Quitting smoking

I quit smoking four days ago.  I am (was?) a very keen smoker, but after ten happy years of inhaling burnt tobacco I felt that the risk of cancer was starting to outweigh the pleasure of smoking.

Well, I said I quit, but I need to qualify that. I have not decided to quit for ever; I have only decided to quit for three weeks, and I will then evaluate whether I want to continue abstaining from smoking. This helps for two reasons:

  1. Quitting for three weeks is easier than quitting for ever. The former is a project I was willing to undertake; the latter sounded (and still sounds) too daunting to attempt.
  2. My nicotine addiction has already subsided somewhat, and will have subsided a lot more by the end of week three. So when at the end of week three I pose the question of what I want to do next, I'm more likely to opt for the 'quit' than the 'restart' option compared to making that decision at the height of my addiction.
A second, related, trick is this. I've promised myself that I will allow me to have one more cigarette, and one more cigarette only. Well, I've been feeling like having a cigarette about every 20 seconds, but given that I really want to enjoy and savour my one cigarette I keep postponing it for tomorrow. You can think of it as an inverse application of the Akerlof procrastrination observation. I realised this could work when last week I realised it's actually been six months in which I've had a bottle of expensive champagne in my fridge, always meaning to drink it tomorrow. Well, I'll hopefully be popping that cork to celebrate six months as a non-smoker.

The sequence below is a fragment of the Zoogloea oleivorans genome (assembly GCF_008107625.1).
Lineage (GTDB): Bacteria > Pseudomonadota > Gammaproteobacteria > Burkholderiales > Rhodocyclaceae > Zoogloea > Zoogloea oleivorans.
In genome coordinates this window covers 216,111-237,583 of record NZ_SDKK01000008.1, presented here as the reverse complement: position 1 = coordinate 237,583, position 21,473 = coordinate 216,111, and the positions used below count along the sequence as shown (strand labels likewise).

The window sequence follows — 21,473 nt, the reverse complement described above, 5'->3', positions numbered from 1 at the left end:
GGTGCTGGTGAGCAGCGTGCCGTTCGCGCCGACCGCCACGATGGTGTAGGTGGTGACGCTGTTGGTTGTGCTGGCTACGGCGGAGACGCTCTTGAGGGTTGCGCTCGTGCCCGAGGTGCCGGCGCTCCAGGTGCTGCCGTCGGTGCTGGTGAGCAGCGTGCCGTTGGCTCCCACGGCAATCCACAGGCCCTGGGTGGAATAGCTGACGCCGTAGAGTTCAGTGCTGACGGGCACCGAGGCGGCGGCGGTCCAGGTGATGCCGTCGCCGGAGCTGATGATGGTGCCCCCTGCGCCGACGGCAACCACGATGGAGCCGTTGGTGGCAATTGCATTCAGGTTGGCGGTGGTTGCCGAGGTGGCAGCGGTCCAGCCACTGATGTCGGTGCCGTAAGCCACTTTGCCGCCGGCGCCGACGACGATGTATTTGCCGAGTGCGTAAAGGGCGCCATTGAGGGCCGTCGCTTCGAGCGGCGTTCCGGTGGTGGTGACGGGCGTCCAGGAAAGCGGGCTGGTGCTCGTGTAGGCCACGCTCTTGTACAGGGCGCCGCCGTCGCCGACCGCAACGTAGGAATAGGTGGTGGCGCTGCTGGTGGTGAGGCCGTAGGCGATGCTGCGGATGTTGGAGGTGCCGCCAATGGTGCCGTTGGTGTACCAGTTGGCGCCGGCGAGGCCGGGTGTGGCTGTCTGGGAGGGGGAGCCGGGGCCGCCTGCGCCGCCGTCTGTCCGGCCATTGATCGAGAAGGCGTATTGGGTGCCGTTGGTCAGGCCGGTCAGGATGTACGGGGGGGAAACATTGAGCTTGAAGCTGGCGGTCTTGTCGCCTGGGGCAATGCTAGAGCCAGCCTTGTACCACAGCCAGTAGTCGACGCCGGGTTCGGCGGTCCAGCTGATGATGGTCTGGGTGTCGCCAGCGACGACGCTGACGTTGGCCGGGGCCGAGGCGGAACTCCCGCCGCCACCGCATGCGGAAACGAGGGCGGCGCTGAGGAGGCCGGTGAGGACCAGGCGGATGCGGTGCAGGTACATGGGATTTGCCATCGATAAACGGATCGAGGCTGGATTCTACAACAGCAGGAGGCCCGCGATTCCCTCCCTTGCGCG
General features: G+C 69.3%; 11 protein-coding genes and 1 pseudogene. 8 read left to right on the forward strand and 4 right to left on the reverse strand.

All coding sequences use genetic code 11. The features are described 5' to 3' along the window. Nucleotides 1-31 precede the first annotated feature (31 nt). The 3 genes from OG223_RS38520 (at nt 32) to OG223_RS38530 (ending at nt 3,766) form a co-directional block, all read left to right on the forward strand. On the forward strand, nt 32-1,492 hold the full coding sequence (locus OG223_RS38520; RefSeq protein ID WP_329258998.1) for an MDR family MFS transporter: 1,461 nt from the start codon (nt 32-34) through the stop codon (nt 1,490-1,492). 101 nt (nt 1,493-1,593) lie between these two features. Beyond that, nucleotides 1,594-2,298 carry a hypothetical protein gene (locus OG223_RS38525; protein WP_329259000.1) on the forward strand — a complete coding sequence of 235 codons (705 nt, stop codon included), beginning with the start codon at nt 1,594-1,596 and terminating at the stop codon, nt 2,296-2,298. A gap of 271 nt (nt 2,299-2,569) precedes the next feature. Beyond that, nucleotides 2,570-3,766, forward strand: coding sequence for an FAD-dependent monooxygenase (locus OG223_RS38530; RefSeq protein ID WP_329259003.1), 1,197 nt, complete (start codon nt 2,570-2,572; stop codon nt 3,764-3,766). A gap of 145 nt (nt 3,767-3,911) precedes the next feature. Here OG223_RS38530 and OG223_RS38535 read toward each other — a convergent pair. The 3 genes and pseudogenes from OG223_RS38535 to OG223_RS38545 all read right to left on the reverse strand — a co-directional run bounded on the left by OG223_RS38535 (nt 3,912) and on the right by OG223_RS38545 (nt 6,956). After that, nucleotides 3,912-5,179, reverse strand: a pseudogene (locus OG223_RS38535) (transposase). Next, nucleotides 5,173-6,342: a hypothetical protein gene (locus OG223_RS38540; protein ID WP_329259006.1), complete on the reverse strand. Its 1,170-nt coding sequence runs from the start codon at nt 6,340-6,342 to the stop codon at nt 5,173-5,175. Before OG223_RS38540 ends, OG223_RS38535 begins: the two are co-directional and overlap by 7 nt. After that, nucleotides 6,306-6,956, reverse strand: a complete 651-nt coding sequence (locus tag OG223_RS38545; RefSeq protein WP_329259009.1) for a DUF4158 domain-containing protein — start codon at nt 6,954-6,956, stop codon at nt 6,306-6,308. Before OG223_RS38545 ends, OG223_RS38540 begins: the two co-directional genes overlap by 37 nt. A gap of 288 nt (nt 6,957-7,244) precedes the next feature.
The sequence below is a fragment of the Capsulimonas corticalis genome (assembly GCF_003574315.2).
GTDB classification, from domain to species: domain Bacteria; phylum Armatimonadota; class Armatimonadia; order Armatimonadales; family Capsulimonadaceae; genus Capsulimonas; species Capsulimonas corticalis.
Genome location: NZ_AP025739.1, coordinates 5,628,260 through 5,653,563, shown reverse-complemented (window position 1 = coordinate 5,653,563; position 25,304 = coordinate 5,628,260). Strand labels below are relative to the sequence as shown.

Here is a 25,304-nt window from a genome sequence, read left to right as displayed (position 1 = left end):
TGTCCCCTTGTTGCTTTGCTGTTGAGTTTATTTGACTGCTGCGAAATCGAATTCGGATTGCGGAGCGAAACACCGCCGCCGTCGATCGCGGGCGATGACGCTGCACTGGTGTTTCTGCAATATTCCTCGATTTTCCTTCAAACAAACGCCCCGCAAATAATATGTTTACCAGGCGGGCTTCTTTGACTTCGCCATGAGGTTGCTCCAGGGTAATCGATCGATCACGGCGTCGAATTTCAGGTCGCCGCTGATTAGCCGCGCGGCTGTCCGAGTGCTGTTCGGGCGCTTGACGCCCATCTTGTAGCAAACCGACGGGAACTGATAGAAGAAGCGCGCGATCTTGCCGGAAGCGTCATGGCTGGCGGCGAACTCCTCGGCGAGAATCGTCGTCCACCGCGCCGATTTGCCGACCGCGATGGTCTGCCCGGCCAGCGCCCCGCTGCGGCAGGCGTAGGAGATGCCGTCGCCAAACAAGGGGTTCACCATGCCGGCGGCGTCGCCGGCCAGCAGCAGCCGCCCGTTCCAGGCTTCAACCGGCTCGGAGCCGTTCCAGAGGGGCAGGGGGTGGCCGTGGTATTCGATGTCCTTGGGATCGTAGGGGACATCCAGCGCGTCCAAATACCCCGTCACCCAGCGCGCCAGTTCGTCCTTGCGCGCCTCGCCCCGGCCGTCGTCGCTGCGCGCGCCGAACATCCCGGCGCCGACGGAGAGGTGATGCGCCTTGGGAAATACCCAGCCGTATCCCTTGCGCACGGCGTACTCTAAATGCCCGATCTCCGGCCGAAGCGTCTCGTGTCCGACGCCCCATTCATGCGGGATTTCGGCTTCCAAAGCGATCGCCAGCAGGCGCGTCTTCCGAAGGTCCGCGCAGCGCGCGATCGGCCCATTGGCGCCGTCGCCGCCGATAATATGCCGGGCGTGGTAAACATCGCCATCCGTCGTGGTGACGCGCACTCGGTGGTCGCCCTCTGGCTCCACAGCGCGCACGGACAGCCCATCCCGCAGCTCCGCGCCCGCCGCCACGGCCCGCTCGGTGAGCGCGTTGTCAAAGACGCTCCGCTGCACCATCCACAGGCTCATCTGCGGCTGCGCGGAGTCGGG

Trick number three, I've started telling people - I find it hard, and painful, to break commitments and go back on my word, and even though I'm not really making any explicit commitments or promising anything to anyone, announcing that I'm undertaking this project creates expectations and I do not want to disappoint. Trick number four, I'm buying myself an iPad for Christmas, but if and only if I am still a non-smoker in two months' time.

The self-deception is, of course, crystal clear. But so far it's working.

by datacharmer | Friday, October 15, 2010
  | | Quitting smoking @bluematterblogtwitter


  1. Forrest Says:

    Good for you, we all stand to gain from the benefit of you probably living a bit longer.

    I'd be interested to know - how has the change in your nicotine intake affected your caffeine intake?

  2. datacharmer Says:

    Caffeine intake is definitely up, and I think that I'm also getting more bang for the buck.. overall, energy levels are soaring!

  3. Evilpuff Says:

    One month on... how did your non-smoking experiment go?

  4. datacharmer Says:

    So far so good!